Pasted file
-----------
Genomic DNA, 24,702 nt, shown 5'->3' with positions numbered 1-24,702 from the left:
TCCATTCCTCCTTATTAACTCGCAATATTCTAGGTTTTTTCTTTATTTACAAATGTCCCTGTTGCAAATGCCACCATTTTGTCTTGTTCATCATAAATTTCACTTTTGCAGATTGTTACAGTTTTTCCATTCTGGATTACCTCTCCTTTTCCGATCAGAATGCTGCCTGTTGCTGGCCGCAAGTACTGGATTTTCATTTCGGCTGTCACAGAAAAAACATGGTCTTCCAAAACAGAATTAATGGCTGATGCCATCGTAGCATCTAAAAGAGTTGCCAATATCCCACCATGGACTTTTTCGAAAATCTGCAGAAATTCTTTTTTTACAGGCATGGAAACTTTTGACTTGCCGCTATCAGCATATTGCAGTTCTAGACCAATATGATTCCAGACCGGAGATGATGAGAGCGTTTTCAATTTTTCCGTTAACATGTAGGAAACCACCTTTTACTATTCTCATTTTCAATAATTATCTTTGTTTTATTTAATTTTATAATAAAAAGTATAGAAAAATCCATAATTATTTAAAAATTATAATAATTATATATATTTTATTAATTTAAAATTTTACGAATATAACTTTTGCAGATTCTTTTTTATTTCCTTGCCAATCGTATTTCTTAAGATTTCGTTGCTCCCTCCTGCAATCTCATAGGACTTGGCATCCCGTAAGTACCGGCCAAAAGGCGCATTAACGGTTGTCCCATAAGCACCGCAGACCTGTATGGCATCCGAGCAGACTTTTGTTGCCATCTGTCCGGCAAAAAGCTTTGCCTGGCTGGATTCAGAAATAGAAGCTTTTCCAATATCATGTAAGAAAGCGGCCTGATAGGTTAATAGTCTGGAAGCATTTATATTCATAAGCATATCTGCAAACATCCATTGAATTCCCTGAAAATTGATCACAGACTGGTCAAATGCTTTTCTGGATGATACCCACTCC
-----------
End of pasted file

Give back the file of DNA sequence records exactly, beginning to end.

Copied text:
Genomic DNA, 24,702 nt, shown 5'->3' with positions numbered 1-24,702 from the left:
TCCATTCCTCCTTATTAACTCGCAATATTCTAGGTTTTTTCTTTATTTACAAATGTCCCTGTTGCAAATGCCACCATTTTGTCTTGTTCATCATAAATTTCACTTTTGCAGATTGTTACAGTTTTTCCATTCTGGATTACCTCTCCTTTTCCGATCAGAATGCTGCCTGTTGCTGGCCGCAAGTACTGGATTTTCATTTCGGCTGTCACAGAAAAAACATGGTCTTCCAAAACAGAATTAATGGCTGATGCCATCGTAGCATCTAAAAGAGTTGCCAATATCCCACCATGGACTTTTTCGAAAATCTGCAGAAATTCTTTTTTTACAGGCATGGAAACTTTTGACTTGCCGCTATCAGCATATTGCAGTTCTAGACCAATATGATTCCAGACCGGAGATGATGAGAGCGTTTTCAATTTTTCCGTTAACATGTAGGAAACCACCTTTTACTATTCTCATTTTCAATAATTATCTTTGTTTTATTTAATTTTATAATAAAAAGTATAGAAAAATCCATAATTATTTAAAAATTATAATAATTATATATATTTTATTAATTTAAAATTTTACGAATATAACTTTTGCAGATTCTTTTTTATTTCCTTGCCAATCGTATTTCTTAAGATTTCGTTGCTCCCTCCTGCAATCTCATAGGACTTGGCATCCCGTAAGTACCGGCCAAAAGGCGCATTAACGGTTGTCCCATAAGCACCGCAGACCTGTATGGCATCCGAGCAGACTTTTGTTGCCATCTGTCCGGCAAAAAGCTTTGCCTGGCTGGATTCAGAAATAGAAGCTTTTCCAATATCATGTAAGAAAGCGGCCTGATAGGTTAATAGTCTGGAAGCATTTATATTCATAAGCATATCTGCAAACATCCATTGAATTCCCTGAAAATTGATCACAGACTGGTCAAATGCTTTTCTGGATGATACCCACTCC